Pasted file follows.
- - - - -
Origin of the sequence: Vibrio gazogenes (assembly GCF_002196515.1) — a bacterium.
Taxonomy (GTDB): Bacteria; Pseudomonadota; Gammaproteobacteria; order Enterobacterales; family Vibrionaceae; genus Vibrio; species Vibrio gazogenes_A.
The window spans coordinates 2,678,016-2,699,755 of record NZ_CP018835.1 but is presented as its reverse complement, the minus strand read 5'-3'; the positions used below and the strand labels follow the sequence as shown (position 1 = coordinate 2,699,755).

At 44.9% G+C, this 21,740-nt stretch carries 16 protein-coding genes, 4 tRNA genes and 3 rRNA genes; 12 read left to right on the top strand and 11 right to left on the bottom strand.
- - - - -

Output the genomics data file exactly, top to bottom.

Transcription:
Origin of the sequence: Vibrio gazogenes (assembly GCF_002196515.1) — a bacterium.
Taxonomy (GTDB): Bacteria; Pseudomonadota; Gammaproteobacteria; order Enterobacterales; family Vibrionaceae; genus Vibrio; species Vibrio gazogenes_A.
The window spans coordinates 2,678,016-2,699,755 of record NZ_CP018835.1 but is presented as its reverse complement, the minus strand read 5'-3'; the positions used below and the strand labels follow the sequence as shown (position 1 = coordinate 2,699,755).

At 44.9% G+C, this 21,740-nt stretch carries 16 protein-coding genes, 4 tRNA genes and 3 rRNA genes; 12 read left to right on the top strand and 11 right to left on the bottom strand.